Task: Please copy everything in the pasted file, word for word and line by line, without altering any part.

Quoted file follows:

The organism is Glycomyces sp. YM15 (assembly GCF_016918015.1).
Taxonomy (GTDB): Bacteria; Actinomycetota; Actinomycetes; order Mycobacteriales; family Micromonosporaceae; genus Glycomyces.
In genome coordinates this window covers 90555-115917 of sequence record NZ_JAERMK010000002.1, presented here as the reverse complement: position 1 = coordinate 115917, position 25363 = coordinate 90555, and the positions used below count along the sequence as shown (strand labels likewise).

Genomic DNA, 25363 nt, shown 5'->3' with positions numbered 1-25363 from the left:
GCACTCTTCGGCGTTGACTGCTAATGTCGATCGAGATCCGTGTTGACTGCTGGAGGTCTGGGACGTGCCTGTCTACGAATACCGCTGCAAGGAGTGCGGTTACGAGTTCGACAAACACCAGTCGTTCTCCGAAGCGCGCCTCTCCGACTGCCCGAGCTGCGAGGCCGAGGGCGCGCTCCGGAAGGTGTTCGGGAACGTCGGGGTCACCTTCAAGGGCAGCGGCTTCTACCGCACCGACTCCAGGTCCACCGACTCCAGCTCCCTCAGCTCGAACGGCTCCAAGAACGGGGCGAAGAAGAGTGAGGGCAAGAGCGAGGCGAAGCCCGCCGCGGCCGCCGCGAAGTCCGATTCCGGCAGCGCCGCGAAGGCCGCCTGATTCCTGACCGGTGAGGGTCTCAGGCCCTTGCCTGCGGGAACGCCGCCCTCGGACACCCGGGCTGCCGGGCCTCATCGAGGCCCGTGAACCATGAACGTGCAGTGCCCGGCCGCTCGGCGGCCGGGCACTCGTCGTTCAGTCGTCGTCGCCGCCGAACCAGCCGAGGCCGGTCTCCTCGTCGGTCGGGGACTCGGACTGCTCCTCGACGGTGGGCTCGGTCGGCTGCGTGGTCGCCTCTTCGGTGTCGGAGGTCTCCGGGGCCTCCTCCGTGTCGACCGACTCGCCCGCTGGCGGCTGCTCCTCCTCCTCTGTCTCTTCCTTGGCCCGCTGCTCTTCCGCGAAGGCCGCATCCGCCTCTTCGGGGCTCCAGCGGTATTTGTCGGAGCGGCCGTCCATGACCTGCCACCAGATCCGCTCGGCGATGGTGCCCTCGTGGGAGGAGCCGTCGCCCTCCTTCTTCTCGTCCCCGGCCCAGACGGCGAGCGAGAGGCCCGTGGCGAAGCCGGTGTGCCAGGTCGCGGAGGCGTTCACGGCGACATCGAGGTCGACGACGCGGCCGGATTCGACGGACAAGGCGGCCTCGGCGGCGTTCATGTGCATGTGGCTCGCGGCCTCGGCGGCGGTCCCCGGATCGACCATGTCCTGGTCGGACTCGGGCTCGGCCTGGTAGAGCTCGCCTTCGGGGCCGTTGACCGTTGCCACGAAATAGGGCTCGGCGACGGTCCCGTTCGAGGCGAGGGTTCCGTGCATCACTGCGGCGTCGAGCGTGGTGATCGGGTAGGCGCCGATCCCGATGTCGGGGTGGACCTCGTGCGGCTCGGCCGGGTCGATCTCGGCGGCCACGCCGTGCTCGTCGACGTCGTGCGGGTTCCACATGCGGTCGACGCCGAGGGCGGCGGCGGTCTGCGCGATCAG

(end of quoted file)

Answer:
The organism is Glycomyces sp. YM15 (assembly GCF_016918015.1).
Taxonomy (GTDB): Bacteria; Actinomycetota; Actinomycetes; order Mycobacteriales; family Micromonosporaceae; genus Glycomyces.
In genome coordinates this window covers 90555-115917 of sequence record NZ_JAERMK010000002.1, presented here as the reverse complement: position 1 = coordinate 115917, position 25363 = coordinate 90555, and the positions used below count along the sequence as shown (strand labels likewise).

Genomic DNA, 25363 nt, shown 5'->3' with positions numbered 1-25363 from the left:
GCACTCTTCGGCGTTGACTGCTAATGTCGATCGAGATCCGTGTTGACTGCTGGAGGTCTGGGACGTGCCTGTCTACGAATACCGCTGCAAGGAGTGCGGTTACGAGTTCGACAAACACCAGTCGTTCTCCGAAGCGCGCCTCTCCGACTGCCCGAGCTGCGAGGCCGAGGGCGCGCTCCGGAAGGTGTTCGGGAACGTCGGGGTCACCTTCAAGGGCAGCGGCTTCTACCGCACCGACTCCAGGTCCACCGACTCCAGCTCCCTCAGCTCGAACGGCTCCAAGAACGGGGCGAAGAAGAGTGAGGGCAAGAGCGAGGCGAAGCCCGCCGCGGCCGCCGCGAAGTCCGATTCCGGCAGCGCCGCGAAGGCCGCCTGATTCCTGACCGGTGAGGGTCTCAGGCCCTTGCCTGCGGGAACGCCGCCCTCGGACACCCGGGCTGCCGGGCCTCATCGAGGCCCGTGAACCATGAACGTGCAGTGCCCGGCCGCTCGGCGGCCGGGCACTCGTCGTTCAGTCGTCGTCGCCGCCGAACCAGCCGAGGCCGGTCTCCTCGTCGGTCGGGGACTCGGACTGCTCCTCGACGGTGGGCTCGGTCGGCTGCGTGGTCGCCTCTTCGGTGTCGGAGGTCTCCGGGGCCTCCTCCGTGTCGACCGACTCGCCCGCTGGCGGCTGCTCCTCCTCCTCTGTCTCTTCCTTGGCCCGCTGCTCTTCCGCGAAGGCCGCATCCGCCTCTTCGGGGCTCCAGCGGTATTTGTCGGAGCGGCCGTCCATGACCTGCCACCAGATCCGCTCGGCGATGGTGCCCTCGTGGGAGGAGCCGTCGCCCTCCTTCTTCTCGTCCCCGGCCCAGACGGCGAGCGAGAGGCCCGTGGCGAAGCCGGTGTGCCAGGTCGCGGAGGCGTTCACGGCGACATCGAGGTCGACGACGCGGCCGGATTCGACGGACAAGGCGGCCTCGGCGGCGTTCATGTGCATGTGGCTCGCGGCCTCGGCGGCGGTCCCCGGATCGACCATGTCCTGGTCGGACTCGGGCTCGGCCTGGTAGAGCTCGCCTTCGGGGCCGTTGACCGTTGCCACGAAATAGGGCTCGGCGACGGTCCCGTTCGAGGCGAGGGTTCCGTGCATCACTGCGGCGTCGAGCGTGGTGATCGGGTAGGCGCCGATCCCGATGTCGGGGTGGACCTCGTGCGGCTCGGCCGGGTCGATCTCGGCGGCCACGCCGTGCTCGTCGACGTCGTGCGGGTTCCACATGCGGTCGACGCCGAGGGCGGCGGCGGTCTGCGCGATCAG